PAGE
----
What’s the Deal with ShotSpotter? How AI is Used to Detect Gun Fire in Denver

On January 3, Denver approved a $4.7 million contract with ShotSpotter, a gun detection software that uses its technology to alert police departments of potential gunfire to reduce crime and conduct better investigations. It’s been used by the Denver Police Department since 2015 and the new five-year contract expires at the end of 2026. 

In a council meeting, DPD Division Chief Ron Thomas stated that ShotSpotter offered “significant savings” for a long-term agreement. ShotSpotter technology is spread 14 square miles across five areas in the Denver Metro Area, with a potential for expansion. The new contract is paid from the city’s general fund which includes money from the DOJ Justice Assistance Grant. 

Photo courtesy of ShotSpotter.

Since its inception, ShotSpotter has resulted in a 133% increase of recovered firearms used in crime scenes, and a 262% increase of shell casings, according to Thomas. In 2021, DPD records show that the department got 3,802 ShotSpotter alerts that resulted in 122 firearm recoveries and 96 arrests. According to ShotSpotter, about 80% of gunfire incidents are unreported to 911. 

But opponents heavily criticize ShotSpotter’s efficacy and method, and several news outlets have broken stories that question its accuracy. Last October, the software company sued the news platform VICE in a $300 million defamation lawsuit after it published an exposé about the technology altering gunshot detection stats by manipulating its data.

“ShotSpotter uses a patented system of sensors and two machine learning algorithms to detect, locate and classify gunfire. The first algorithm determines the location of the gunfire using math and physics, which is an approach that has been around since WWI,” ShotSpotter said in a statement to 303 Magazine. “The ShotSpotter system is highly accurate, operating at a 97% aggregate accuracy rate for real-time detections across all customers over the last two years.”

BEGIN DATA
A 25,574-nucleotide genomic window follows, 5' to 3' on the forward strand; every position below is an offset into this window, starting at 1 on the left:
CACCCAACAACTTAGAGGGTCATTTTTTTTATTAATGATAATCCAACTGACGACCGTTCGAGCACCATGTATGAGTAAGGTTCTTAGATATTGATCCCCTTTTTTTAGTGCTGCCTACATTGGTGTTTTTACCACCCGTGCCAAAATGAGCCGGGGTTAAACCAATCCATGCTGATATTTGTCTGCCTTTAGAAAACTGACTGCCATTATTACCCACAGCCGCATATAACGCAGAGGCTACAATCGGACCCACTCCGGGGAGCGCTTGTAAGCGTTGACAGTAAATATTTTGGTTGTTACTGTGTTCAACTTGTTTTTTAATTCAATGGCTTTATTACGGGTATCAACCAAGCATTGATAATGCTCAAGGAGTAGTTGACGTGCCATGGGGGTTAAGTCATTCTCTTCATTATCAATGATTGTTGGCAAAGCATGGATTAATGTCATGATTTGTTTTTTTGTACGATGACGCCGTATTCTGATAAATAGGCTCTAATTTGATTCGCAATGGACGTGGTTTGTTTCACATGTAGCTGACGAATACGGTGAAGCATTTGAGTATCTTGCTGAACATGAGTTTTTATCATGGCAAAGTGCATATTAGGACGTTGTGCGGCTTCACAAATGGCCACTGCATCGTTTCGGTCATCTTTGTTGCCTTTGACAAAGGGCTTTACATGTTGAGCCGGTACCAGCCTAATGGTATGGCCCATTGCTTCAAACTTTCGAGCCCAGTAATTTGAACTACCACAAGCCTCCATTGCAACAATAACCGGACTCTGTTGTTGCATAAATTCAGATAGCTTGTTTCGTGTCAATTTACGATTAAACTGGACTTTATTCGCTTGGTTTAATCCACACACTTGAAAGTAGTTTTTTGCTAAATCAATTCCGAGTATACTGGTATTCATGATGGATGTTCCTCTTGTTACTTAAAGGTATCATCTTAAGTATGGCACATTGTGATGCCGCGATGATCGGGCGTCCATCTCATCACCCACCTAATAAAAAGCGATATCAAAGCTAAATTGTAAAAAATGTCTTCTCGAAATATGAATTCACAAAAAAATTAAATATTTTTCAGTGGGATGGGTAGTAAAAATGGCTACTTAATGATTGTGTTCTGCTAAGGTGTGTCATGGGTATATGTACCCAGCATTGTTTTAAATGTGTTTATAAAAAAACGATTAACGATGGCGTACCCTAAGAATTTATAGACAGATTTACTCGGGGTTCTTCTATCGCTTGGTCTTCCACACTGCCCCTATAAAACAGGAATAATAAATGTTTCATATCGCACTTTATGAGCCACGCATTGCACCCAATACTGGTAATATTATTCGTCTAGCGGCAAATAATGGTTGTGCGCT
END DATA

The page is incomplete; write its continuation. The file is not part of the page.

But last August, The Office of Inspector General in Chicago reported that ShotSpotter technology rarely produces evidence for crimes and even alters police behavior. 

Photo courtesy of ShotSpotter.

Others have criticized how its expansion impacts further policing in communities of color, and shifts focus away from using city dollars to pour resources into alternative solutions to decrease crime like expanding education and healthcare, along with racial justice initiatives and better substance abuse prevention. 

READ: Questions of Police Reform in Communities of Color Remain Following Colorado Humanities Virtual Panel

In addition, some members of the community believe the technology lacks transparency with the public on how the system works, and remain suspicious of the data’s lack of verification by a third party. Others have spoken out against its ability to spot the difference between gunshots and other noises — like fireworks or car combustion.

Photo courtesy of ShotSpotter.

“Remember that we have no proof that they can detect anything other than loud noises; they will not allow this technology to be validated by a third party,” said DeRay Mckesson, co-founder of Campaign Zero, during his council testimony. “ShotSpotter also assumes that every alert sent to the police is a gunshot, and we know this isn’t true.” 

DPD argues that the technology helps police respond to crime scenes, recover evidence and respond to victims quickly and more accurately. But despite these efforts for the past several years, Denver has seen a gradual increase in crime within the past few years. 

The contract was approved by all council members with the exception of District 9 representative Candi CdeBaca, who voted no.